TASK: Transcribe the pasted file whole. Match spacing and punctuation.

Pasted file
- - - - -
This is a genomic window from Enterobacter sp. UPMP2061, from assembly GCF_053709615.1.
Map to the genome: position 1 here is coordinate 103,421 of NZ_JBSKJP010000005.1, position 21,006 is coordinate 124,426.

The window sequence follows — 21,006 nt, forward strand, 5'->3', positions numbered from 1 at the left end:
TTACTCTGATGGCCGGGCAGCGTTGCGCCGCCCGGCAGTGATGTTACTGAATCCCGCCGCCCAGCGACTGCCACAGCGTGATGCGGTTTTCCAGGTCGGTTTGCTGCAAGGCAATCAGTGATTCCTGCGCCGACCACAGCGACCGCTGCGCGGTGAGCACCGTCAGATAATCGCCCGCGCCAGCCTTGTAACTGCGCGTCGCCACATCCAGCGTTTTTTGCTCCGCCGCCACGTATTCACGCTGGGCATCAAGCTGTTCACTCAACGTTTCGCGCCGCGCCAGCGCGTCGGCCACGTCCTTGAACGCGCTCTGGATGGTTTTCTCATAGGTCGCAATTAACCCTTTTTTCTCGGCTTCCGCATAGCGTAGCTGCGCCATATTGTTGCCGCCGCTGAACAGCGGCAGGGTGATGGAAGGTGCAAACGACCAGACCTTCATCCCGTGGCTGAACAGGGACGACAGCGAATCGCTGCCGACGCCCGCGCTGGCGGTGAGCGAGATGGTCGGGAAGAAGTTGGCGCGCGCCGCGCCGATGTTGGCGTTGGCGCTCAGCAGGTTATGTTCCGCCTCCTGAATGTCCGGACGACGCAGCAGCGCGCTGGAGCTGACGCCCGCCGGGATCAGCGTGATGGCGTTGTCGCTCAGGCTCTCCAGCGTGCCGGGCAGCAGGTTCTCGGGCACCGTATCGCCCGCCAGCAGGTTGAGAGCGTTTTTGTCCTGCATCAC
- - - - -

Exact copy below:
This is a genomic window from Enterobacter sp. UPMP2061, from assembly GCF_053709615.1.
Map to the genome: position 1 here is coordinate 103,421 of NZ_JBSKJP010000005.1, position 21,006 is coordinate 124,426.

The window sequence follows — 21,006 nt, forward strand, 5'->3', positions numbered from 1 at the left end:
TTACTCTGATGGCCGGGCAGCGTTGCGCCGCCCGGCAGTGATGTTACTGAATCCCGCCGCCCAGCGACTGCCACAGCGTGATGCGGTTTTCCAGGTCGGTTTGCTGCAAGGCAATCAGTGATTCCTGCGCCGACCACAGCGACCGCTGCGCGGTGAGCACCGTCAGATAATCGCCCGCGCCAGCCTTGTAACTGCGCGTCGCCACATCCAGCGTTTTTTGCTCCGCCGCCACGTATTCACGCTGGGCATCAAGCTGTTCACTCAACGTTTCGCGCCGCGCCAGCGCGTCGGCCACGTCCTTGAACGCGCTCTGGATGGTTTTCTCATAGGTCGCAATTAACCCTTTTTTCTCGGCTTCCGCATAGCGTAGCTGCGCCATATTGTTGCCGCCGCTGAACAGCGGCAGGGTGATGGAAGGTGCAAACGACCAGACCTTCATCCCGTGGCTGAACAGGGACGACAGCGAATCGCTGCCGACGCCCGCGCTGGCGGTGAGCGAGATGGTCGGGAAGAAGTTGGCGCGCGCCGCGCCGATGTTGGCGTTGGCGCTCAGCAGGTTATGTTCCGCCTCCTGAATGTCCGGACGACGCAGCAGCGCGCTGGAGCTGACGCCCGCCGGGATCAGCGTGATGGCGTTGTCGCTCAGGCTCTCCAGCGTGCCGGGCAGCAGGTTCTCGGGCACCGTATCGCCCGCCAGCAGGTTGAGAGCGTTTTTGTCCTGCATCAC